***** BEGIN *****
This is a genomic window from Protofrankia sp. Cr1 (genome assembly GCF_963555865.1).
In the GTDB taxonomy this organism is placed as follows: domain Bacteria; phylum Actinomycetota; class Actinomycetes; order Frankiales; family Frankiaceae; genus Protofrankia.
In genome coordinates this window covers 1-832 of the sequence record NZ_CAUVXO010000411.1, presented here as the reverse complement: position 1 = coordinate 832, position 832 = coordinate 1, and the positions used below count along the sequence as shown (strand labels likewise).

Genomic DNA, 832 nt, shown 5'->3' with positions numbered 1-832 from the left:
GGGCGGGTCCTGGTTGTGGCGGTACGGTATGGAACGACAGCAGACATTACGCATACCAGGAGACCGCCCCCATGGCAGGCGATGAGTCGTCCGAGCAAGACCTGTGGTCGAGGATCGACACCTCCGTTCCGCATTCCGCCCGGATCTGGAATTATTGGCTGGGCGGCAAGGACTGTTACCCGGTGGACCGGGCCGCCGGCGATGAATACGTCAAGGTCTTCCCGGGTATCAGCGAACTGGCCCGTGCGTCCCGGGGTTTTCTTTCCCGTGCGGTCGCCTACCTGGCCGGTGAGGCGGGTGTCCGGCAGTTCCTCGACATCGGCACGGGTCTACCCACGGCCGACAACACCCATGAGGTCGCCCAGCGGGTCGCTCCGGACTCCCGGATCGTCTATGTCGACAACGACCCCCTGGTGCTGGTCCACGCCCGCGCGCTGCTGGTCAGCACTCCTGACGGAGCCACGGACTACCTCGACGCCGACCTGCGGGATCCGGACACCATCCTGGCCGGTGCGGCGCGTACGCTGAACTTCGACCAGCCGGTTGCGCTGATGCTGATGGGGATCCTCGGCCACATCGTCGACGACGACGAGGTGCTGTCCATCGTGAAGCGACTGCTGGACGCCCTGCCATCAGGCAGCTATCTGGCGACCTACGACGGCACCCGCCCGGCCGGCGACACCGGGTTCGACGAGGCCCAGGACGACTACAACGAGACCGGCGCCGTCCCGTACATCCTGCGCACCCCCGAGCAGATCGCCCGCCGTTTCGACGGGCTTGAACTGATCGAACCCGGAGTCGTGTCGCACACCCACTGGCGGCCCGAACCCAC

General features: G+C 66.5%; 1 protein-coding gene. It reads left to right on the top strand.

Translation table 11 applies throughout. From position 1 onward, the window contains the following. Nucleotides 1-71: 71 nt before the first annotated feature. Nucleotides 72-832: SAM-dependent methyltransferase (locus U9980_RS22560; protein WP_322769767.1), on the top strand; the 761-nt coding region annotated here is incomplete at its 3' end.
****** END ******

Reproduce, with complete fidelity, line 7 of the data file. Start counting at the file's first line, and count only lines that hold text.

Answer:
Translation table 11 applies throughout. From position 1 onward, the window contains the following. Nucleotides 1-71: 71 nt before the first annotated feature. Nucleotides 72-832: SAM-dependent methyltransferase (locus U9980_RS22560; protein WP_322769767.1), on the top strand; the 761-nt coding region annotated here is incomplete at its 3' end.